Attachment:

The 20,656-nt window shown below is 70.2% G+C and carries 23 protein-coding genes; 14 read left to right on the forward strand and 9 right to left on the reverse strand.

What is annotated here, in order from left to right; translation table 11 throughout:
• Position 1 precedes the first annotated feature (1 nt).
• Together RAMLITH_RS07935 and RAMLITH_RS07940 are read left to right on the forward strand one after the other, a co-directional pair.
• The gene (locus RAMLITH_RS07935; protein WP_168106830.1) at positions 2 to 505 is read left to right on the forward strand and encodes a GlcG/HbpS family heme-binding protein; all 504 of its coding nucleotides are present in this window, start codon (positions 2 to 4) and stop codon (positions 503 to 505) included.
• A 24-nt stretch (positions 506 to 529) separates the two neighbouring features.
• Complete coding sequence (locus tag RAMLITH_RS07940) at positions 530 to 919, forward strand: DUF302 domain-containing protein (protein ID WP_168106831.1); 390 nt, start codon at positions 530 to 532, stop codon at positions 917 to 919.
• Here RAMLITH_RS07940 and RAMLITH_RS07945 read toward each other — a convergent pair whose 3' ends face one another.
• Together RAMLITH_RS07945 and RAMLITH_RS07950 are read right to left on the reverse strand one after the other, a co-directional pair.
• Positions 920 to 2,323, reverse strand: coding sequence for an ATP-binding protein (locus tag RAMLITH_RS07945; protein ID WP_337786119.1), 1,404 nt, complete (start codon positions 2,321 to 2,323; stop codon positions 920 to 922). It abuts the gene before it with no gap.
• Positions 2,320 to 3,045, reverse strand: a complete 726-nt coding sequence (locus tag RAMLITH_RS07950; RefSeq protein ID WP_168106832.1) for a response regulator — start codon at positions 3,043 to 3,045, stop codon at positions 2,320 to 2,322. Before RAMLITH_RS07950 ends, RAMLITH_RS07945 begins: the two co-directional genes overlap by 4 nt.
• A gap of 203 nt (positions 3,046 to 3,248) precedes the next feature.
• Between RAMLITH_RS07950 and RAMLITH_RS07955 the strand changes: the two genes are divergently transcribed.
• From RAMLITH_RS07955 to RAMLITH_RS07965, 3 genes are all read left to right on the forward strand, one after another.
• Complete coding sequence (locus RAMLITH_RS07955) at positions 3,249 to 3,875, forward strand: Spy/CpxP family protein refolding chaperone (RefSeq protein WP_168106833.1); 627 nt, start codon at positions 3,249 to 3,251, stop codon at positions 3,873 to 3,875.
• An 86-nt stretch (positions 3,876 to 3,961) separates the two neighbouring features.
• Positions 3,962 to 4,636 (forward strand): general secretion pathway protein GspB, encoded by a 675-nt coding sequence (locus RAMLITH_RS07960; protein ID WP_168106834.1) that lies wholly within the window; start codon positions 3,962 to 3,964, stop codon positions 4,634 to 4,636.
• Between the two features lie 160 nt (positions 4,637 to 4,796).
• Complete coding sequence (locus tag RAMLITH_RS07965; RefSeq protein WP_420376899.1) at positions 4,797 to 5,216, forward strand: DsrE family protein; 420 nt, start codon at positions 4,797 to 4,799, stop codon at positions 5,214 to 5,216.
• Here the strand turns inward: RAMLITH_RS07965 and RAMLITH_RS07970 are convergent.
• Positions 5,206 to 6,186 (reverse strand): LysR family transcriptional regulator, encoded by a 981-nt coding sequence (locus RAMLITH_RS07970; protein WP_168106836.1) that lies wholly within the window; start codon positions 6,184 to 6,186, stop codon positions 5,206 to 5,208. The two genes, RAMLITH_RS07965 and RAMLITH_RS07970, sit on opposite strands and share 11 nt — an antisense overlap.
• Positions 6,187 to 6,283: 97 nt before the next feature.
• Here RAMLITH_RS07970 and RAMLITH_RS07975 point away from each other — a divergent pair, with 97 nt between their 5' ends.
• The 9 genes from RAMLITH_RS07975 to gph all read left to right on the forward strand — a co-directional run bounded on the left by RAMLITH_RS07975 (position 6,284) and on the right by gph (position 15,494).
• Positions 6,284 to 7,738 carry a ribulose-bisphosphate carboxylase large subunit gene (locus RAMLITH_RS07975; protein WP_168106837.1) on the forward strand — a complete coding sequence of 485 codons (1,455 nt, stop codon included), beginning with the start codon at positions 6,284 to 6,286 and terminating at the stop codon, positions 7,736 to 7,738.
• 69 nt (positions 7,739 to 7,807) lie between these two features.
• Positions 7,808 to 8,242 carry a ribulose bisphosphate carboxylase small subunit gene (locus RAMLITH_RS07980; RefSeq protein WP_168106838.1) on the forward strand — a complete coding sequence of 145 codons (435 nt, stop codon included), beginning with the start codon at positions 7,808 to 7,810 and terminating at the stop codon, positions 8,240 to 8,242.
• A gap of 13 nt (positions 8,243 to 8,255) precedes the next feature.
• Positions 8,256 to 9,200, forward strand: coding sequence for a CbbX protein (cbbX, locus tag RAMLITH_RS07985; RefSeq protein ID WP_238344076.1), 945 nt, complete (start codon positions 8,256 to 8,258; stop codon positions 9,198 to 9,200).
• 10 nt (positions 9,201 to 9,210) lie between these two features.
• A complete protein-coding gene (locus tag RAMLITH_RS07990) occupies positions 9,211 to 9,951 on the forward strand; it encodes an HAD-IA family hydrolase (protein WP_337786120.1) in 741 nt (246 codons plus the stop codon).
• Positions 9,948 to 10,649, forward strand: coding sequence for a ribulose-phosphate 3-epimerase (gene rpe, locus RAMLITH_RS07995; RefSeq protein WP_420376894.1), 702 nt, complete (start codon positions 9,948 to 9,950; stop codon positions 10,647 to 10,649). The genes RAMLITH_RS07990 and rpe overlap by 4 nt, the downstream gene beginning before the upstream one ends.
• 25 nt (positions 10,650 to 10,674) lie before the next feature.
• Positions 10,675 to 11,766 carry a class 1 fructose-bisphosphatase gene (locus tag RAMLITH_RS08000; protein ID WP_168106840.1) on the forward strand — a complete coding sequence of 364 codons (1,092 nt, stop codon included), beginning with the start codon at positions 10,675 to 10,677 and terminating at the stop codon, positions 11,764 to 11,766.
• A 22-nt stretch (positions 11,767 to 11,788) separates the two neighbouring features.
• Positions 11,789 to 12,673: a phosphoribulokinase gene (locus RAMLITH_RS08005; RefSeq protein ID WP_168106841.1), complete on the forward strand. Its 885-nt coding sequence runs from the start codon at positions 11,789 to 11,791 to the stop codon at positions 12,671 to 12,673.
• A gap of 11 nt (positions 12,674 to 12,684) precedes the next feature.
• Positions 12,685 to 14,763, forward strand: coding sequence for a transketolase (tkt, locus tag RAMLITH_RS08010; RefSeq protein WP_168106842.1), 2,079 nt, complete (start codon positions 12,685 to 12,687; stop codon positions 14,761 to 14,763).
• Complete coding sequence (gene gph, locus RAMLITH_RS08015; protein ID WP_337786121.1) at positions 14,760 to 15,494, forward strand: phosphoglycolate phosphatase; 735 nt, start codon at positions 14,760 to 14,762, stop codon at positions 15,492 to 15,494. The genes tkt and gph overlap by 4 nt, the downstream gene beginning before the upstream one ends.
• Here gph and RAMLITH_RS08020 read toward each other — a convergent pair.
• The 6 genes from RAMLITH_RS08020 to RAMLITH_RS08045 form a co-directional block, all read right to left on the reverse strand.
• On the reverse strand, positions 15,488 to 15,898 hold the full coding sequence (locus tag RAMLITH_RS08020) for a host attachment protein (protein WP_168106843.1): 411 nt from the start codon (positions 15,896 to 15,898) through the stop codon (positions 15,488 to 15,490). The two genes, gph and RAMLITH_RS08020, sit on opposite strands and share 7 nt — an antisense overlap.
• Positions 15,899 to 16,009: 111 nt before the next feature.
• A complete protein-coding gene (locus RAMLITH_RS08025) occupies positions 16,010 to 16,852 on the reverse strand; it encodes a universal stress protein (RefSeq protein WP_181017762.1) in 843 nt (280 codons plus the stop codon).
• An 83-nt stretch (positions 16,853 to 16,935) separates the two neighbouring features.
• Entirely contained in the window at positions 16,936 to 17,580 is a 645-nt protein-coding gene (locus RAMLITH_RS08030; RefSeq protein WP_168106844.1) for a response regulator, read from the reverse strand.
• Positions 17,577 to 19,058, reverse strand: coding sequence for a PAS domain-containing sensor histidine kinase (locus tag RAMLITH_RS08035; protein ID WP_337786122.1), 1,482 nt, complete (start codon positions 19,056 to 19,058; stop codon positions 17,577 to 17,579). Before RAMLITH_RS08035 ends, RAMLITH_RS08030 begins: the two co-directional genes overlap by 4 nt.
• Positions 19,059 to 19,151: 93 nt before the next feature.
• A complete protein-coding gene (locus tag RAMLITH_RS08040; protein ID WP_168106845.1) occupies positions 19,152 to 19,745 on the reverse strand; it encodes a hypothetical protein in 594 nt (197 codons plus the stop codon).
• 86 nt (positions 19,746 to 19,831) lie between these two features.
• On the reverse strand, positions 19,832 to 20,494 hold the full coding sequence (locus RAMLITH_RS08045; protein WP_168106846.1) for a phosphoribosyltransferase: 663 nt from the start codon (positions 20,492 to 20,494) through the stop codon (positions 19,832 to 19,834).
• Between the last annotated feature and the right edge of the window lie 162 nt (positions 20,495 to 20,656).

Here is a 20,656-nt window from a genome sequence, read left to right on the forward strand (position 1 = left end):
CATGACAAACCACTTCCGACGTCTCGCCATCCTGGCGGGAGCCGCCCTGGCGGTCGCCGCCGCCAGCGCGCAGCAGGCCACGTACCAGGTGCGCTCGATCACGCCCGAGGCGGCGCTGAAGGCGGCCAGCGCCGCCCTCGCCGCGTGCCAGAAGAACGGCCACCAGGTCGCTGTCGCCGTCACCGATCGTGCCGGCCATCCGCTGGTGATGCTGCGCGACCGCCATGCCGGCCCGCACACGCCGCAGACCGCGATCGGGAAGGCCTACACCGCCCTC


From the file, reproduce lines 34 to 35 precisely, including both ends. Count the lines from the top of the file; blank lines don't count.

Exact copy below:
• Positions 10,675 to 11,766 carry a class 1 fructose-bisphosphatase gene (locus tag RAMLITH_RS08000; protein ID WP_168106840.1) on the forward strand — a complete coding sequence of 364 codons (1,092 nt, stop codon included), beginning with the start codon at positions 10,675 to 10,677 and terminating at the stop codon, positions 11,764 to 11,766.
• A 22-nt stretch (positions 11,767 to 11,788) separates the two neighbouring features.